Regardless of where you invested in the past decade, your money would have benefited from a market that's been rising pretty steadily since 2009. That's why a buy-and-hold index fund strategy would have paid off: You would have bought at the lowest price for these benchmarks in the past decade and then given yourself time to benefit from the market's rally.

Past returns are not indicative of future performance, so going forward it's smart to pick an investment mix that fits with your goals and risk tolerance. In addition to a buy-and-hold approach, experts generally recommend that you continue regularly adding money to your portfolio. That way you have time on your side, a key for long-term investing success, and you'll potentially buy at times when stock prices are lower.

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All investments involve risk, including loss of principal. The contents presented herein are provided for general investment education and informational purposes only and do not constitute an offer to sell or a solicitation to buy any specific securities or engage in any particular investment strategy. Acorns is not engaged in rendering any tax, legal, or accounting advice. Please consult with a qualified professional for this type of advice.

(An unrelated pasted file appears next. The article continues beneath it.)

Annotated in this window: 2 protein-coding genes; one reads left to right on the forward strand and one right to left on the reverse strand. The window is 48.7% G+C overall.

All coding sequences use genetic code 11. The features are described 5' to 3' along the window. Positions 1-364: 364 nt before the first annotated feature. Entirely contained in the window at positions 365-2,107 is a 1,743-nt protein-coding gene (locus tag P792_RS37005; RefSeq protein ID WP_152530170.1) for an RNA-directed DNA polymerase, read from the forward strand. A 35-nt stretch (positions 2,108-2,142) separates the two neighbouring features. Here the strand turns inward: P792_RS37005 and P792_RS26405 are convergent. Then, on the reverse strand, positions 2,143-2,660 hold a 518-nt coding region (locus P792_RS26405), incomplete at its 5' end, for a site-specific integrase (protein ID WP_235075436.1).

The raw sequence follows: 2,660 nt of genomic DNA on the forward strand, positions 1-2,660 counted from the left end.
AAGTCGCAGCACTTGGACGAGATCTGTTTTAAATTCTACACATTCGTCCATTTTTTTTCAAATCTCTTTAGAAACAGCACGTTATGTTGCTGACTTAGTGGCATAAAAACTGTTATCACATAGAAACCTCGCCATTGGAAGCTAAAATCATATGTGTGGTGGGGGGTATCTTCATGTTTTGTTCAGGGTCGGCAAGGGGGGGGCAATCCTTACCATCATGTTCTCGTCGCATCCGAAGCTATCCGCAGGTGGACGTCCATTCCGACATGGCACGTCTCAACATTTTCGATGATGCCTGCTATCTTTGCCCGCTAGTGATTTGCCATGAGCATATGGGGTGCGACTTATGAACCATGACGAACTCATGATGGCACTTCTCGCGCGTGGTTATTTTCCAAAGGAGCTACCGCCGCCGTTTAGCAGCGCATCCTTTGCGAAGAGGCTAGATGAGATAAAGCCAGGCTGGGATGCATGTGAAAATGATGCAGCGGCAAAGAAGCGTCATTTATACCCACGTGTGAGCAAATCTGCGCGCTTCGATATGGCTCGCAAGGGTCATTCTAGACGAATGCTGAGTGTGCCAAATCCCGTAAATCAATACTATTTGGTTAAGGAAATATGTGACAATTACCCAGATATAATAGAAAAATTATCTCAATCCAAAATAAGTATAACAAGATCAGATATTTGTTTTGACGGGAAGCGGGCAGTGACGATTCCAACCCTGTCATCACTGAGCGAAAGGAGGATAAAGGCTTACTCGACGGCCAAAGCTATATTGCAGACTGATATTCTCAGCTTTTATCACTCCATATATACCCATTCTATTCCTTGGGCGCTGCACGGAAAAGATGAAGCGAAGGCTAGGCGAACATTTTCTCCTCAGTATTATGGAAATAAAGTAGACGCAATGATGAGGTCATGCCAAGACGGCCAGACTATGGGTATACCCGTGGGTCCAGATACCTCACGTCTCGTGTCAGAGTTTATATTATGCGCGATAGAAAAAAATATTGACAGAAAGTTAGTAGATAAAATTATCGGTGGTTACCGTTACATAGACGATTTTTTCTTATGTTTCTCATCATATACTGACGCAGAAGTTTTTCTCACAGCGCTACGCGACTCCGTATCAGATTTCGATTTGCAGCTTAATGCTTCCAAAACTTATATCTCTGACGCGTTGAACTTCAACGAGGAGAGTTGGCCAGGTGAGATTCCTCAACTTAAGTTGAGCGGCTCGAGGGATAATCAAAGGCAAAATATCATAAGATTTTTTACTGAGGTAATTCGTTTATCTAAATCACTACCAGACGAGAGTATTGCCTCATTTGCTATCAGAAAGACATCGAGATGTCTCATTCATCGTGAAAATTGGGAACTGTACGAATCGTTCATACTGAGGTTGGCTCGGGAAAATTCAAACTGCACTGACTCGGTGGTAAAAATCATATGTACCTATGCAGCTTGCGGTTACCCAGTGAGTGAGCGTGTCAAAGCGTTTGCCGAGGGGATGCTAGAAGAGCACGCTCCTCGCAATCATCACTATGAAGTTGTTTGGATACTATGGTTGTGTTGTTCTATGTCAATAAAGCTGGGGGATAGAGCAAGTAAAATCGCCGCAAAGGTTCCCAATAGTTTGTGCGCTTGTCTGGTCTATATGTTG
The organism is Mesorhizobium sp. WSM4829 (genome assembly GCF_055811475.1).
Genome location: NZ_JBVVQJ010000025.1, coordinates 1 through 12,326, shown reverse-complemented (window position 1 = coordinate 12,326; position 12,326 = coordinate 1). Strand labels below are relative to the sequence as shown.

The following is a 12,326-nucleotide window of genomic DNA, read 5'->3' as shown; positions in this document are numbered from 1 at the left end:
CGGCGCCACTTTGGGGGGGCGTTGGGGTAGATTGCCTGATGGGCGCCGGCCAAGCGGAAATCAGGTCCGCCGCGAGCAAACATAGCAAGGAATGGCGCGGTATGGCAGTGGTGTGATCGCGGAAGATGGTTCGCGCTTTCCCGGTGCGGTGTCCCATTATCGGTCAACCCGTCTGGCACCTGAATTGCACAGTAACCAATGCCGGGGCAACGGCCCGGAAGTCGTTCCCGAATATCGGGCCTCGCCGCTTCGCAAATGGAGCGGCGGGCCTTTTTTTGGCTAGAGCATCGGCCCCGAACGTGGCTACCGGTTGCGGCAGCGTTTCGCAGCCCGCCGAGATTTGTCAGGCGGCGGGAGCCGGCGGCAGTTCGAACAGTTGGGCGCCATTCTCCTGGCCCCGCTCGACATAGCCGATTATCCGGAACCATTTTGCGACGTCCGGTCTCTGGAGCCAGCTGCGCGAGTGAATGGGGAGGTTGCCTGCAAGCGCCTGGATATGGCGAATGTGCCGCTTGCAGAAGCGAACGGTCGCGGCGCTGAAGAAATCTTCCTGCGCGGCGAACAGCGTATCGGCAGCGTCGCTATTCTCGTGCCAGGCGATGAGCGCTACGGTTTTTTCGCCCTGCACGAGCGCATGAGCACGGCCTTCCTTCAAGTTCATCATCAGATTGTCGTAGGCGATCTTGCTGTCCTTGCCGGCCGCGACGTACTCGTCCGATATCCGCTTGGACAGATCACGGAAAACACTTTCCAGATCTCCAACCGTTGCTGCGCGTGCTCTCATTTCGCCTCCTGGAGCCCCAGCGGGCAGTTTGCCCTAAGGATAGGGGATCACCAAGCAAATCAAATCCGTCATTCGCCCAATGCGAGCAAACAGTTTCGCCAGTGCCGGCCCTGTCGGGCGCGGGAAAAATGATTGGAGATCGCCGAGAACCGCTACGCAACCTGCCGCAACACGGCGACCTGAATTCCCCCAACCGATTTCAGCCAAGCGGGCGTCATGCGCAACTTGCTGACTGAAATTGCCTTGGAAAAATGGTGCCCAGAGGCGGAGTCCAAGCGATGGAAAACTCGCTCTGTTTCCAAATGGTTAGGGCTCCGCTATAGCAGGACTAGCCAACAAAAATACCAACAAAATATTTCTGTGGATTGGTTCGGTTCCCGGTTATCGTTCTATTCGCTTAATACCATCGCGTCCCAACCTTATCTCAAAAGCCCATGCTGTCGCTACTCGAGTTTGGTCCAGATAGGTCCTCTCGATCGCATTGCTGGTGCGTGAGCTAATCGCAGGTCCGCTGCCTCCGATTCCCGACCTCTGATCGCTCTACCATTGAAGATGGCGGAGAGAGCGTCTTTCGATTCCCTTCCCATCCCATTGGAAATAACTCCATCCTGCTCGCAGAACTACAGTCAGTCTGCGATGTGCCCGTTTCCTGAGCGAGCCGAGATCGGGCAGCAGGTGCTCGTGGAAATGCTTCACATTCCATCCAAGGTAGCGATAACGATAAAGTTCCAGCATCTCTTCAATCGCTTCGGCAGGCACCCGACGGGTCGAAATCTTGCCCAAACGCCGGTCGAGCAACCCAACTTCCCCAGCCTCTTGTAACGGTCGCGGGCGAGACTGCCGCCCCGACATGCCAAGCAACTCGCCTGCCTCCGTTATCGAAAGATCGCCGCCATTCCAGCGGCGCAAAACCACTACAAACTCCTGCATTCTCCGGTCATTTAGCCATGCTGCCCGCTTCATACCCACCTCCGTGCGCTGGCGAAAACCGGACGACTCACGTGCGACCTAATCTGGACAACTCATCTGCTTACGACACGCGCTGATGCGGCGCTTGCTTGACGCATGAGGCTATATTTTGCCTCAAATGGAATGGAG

Any references to past performance, regarding financial markets or otherwise, do not indicate or guarantee future results. Forward-looking statements, including without limitations investment outcomes and projections, are hypothetical and educational in nature. The results of any hypothetical projections can and may differ from actual investment results had the strategies been deployed in actual securities accounts. It is not possible to invest directly in an index.